In 1929 the young Spaniard Luis Bunuel, who was working in Paris as assistant director to Jean Epstein met with his compatriot and Madrid University friend, the painter Salvador Dali. Over lunch Luis Bunuel recounted a dream he had about a cloud slicing through the moon like a razor blade slicing through an eye. Dali in turn told about his dream of a hand crawling with ants. Instantly inspired Bunuel stated to Dali, “There’s the film, let’s go make it.”
While they worked on the script, Bunuel and Dali had only one rule: “No idea or image that might lend itself to a rational explanation of any kind would be accepted.” The resulting film Un Chien Andalou (The Andalusian Dog) has been called the most famous silent movie ever by Roger Ebert. Its influence upon music videos and low budget independent films is immeasurable.
Un Chien Andalou was immediately successful, (though it led to an irreparable break with their friend, the poet Federico Garcia Lorca, who took the title and the movie as a personal affront). Both Bunuel and Dali were admitted to the Surrealist movement who enthusiastically welcomed the film’s Sadean shock tactics and unfettered automatism, which were in keeping with the stated aims of the movement. Georges Bataille unsurprisingly, given his own obsession with the symbolism of eyes recounted at length in the elegantly horrific L’histoire de l’oeil (The Story of the Eye), mentioned the controversial opening scene in his article on Eyes in Documents, under the subtitle Cannibal Delicacy. On a more practical level Bunuel and Dali gained the financing for their next movie from the Vicomte and Vicomtesse De Noailles, two of the most important avant garde art patrons of the interwar period. The resulting film L’Age D’or was even more of a succès de scandale, leading to right wing riots in protest and its withdrawal from commercial distribution and public exhibition for over forty years. Most of the shocked reaction was to the infamous coda featuring Jesus Christ as one of the four libertines of the Chateau de Silling, the setting of the Marquis De Sade darkest novel, 120 Days in Sodom. Incidentally the Vicomtesse De Noailles was a descendant of the Marquis and the couple possessed the original manuscript of 120 Days which they kept in a specially designed phallus shaped box.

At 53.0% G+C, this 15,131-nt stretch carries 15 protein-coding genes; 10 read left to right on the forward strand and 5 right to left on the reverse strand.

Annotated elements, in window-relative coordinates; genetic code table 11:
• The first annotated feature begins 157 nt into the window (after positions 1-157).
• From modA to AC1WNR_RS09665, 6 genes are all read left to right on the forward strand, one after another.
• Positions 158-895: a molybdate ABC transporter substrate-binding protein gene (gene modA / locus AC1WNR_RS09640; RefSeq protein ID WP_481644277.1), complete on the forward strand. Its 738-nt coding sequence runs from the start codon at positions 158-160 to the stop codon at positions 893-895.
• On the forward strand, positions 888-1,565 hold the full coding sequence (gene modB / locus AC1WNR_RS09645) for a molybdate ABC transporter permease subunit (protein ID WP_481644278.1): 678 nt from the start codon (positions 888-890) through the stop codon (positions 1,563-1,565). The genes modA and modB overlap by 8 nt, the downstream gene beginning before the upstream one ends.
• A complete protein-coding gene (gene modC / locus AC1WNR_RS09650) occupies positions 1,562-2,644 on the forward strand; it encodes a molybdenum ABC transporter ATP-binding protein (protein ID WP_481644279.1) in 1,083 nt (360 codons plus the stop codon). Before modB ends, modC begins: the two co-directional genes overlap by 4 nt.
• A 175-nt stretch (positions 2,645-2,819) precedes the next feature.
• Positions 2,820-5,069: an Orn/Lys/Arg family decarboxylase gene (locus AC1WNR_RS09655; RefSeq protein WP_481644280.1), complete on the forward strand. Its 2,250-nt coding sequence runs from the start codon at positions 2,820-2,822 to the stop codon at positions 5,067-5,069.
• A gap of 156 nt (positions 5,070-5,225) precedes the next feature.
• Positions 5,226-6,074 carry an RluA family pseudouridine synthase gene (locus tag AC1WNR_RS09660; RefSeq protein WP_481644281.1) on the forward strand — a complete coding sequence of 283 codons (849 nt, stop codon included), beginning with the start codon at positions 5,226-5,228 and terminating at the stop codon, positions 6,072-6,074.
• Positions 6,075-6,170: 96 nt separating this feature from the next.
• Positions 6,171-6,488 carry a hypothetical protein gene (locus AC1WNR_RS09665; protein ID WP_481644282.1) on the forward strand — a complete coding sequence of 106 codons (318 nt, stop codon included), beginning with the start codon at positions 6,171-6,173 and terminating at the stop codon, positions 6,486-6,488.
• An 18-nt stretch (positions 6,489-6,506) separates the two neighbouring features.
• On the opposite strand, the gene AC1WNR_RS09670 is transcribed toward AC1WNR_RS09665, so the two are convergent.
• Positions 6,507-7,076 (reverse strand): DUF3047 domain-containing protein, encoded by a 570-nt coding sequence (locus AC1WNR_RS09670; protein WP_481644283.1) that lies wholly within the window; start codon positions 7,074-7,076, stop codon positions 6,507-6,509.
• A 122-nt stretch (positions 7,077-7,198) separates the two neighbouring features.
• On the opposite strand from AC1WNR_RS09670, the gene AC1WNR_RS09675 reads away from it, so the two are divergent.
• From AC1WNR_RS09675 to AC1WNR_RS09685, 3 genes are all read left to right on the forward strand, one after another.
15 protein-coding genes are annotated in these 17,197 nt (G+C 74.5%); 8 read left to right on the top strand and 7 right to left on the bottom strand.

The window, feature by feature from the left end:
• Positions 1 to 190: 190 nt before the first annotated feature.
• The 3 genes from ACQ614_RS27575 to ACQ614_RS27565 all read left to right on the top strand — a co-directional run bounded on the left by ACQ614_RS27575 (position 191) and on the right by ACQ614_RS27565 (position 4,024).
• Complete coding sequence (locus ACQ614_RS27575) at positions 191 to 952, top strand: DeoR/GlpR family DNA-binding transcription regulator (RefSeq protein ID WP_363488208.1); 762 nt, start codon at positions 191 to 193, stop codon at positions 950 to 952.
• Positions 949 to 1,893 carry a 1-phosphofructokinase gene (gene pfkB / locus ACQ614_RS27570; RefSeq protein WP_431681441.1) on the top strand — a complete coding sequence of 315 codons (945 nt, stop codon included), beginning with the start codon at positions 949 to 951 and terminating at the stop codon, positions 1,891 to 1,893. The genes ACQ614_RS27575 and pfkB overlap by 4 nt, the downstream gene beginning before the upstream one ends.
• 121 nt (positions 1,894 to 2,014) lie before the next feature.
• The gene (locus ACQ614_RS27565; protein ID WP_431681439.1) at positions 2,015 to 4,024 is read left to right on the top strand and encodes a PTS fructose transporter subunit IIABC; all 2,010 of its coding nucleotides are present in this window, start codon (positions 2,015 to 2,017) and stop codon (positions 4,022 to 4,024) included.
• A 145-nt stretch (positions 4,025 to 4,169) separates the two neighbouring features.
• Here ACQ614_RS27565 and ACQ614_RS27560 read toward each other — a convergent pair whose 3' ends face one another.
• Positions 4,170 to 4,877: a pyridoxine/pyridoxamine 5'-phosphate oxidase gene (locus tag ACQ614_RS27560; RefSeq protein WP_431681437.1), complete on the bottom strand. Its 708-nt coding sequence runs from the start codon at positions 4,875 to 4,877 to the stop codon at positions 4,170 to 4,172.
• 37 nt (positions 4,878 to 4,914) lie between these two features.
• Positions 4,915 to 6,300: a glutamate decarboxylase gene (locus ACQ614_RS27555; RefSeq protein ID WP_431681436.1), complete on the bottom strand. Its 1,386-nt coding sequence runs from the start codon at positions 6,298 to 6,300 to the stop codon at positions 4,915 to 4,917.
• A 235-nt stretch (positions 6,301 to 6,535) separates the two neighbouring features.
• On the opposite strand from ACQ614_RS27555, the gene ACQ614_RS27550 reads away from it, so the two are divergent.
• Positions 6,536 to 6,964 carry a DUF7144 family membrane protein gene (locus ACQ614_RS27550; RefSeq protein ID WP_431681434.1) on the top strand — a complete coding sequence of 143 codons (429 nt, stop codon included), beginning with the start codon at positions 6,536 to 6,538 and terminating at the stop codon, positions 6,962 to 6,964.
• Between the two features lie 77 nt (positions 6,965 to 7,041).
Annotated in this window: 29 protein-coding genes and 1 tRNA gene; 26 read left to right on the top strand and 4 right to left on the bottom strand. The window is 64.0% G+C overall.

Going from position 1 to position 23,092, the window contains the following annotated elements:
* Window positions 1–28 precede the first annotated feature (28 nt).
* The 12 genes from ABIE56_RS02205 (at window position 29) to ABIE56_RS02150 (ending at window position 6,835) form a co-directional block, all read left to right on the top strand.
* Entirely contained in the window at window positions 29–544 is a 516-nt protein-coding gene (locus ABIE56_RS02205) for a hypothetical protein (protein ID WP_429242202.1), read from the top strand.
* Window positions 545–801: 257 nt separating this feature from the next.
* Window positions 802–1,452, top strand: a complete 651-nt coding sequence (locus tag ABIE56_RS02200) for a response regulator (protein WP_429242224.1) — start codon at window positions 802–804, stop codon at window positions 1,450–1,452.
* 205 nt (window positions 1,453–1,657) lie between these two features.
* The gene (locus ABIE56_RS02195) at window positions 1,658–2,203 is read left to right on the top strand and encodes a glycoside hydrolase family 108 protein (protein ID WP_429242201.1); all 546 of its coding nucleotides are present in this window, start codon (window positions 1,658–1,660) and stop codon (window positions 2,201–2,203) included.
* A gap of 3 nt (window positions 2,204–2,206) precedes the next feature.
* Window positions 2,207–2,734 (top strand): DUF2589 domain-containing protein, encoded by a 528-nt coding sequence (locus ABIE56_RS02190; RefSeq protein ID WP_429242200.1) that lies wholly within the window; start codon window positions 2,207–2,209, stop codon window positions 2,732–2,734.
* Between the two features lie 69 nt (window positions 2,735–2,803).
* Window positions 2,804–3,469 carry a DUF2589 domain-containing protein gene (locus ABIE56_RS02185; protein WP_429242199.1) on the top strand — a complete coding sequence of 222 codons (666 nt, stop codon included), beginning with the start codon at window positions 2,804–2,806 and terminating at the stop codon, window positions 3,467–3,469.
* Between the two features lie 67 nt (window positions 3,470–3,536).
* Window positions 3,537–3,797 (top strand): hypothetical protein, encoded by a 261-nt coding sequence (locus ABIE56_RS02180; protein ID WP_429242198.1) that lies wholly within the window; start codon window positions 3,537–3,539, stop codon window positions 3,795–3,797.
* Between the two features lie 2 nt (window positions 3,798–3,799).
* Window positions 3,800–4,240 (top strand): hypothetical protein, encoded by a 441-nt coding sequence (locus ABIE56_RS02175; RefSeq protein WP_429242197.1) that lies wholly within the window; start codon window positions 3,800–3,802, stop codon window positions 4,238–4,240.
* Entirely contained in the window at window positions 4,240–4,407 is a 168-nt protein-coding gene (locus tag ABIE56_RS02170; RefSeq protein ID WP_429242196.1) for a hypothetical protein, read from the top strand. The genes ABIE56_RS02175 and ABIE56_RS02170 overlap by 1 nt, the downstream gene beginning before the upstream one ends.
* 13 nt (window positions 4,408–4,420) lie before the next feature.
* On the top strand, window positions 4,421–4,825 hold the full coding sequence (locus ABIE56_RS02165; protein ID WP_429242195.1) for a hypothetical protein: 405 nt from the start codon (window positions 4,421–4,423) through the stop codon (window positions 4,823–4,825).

Here is a link to the complete movie with the original score featuring two tangos and Wagner’s Liebestod from Tristan und Isolde. Interpretations are always welcome.